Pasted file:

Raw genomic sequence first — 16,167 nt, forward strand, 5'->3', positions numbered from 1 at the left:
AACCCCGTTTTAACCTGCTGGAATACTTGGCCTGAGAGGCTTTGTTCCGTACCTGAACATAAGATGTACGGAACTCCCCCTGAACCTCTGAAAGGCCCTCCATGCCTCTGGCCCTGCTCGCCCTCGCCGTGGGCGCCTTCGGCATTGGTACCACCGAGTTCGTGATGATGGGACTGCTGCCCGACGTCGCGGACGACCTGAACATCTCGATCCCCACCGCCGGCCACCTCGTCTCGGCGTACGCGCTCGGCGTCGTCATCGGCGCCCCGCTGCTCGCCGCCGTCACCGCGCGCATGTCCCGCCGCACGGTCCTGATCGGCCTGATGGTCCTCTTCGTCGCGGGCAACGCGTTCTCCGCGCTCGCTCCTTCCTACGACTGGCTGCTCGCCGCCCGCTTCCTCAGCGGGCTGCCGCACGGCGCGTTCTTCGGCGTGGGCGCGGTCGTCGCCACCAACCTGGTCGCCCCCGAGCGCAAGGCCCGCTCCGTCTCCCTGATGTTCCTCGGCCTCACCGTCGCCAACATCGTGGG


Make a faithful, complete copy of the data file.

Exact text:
Raw genomic sequence first — 16,167 nt, forward strand, 5'->3', positions numbered from 1 at the left:
AACCCCGTTTTAACCTGCTGGAATACTTGGCCTGAGAGGCTTTGTTCCGTACCTGAACATAAGATGTACGGAACTCCCCCTGAACCTCTGAAAGGCCCTCCATGCCTCTGGCCCTGCTCGCCCTCGCCGTGGGCGCCTTCGGCATTGGTACCACCGAGTTCGTGATGATGGGACTGCTGCCCGACGTCGCGGACGACCTGAACATCTCGATCCCCACCGCCGGCCACCTCGTCTCGGCGTACGCGCTCGGCGTCGTCATCGGCGCCCCGCTGCTCGCCGCCGTCACCGCGCGCATGTCCCGCCGCACGGTCCTGATCGGCCTGATGGTCCTCTTCGTCGCGGGCAACGCGTTCTCCGCGCTCGCTCCTTCCTACGACTGGCTGCTCGCCGCCCGCTTCCTCAGCGGGCTGCCGCACGGCGCGTTCTTCGGCGTGGGCGCGGTCGTCGCCACCAACCTGGTCGCCCCCGAGCGCAAGGCCCGCTCCGTCTCCCTGATGTTCCTCGGCCTCACCGTCGCCAACATCGTGGG